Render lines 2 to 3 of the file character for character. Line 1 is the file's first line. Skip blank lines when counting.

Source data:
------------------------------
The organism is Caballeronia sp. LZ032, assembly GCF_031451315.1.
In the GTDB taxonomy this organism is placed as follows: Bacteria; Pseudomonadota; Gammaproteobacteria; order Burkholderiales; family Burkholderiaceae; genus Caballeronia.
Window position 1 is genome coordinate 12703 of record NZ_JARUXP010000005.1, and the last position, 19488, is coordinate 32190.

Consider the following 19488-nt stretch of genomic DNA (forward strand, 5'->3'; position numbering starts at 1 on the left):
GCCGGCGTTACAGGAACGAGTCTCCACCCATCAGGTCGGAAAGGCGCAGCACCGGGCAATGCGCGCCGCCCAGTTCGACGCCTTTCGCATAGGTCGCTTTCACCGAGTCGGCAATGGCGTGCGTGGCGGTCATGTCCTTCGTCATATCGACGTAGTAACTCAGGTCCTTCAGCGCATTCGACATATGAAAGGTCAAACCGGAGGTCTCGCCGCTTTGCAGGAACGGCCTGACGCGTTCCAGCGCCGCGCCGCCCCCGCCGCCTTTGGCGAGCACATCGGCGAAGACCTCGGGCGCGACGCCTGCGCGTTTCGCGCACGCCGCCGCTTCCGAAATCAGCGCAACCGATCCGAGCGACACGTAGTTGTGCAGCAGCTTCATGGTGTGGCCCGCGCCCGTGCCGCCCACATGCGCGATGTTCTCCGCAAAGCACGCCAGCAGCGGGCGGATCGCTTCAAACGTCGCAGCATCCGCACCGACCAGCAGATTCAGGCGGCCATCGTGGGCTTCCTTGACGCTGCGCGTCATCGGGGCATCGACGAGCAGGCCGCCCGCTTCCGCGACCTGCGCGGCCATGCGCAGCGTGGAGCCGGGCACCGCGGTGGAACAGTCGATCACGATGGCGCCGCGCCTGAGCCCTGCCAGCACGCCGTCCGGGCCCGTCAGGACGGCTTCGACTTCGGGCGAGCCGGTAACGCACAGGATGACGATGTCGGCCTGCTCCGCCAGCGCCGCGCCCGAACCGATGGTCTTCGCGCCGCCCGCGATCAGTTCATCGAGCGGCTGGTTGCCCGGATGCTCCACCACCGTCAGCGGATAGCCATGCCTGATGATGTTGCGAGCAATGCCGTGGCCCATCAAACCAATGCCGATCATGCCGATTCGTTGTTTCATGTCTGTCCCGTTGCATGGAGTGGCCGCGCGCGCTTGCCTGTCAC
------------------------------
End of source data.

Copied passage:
In the GTDB taxonomy this organism is placed as follows: Bacteria; Pseudomonadota; Gammaproteobacteria; order Burkholderiales; family Burkholderiaceae; genus Caballeronia.
Window position 1 is genome coordinate 12703 of record NZ_JARUXP010000005.1, and the last position, 19488, is coordinate 32190.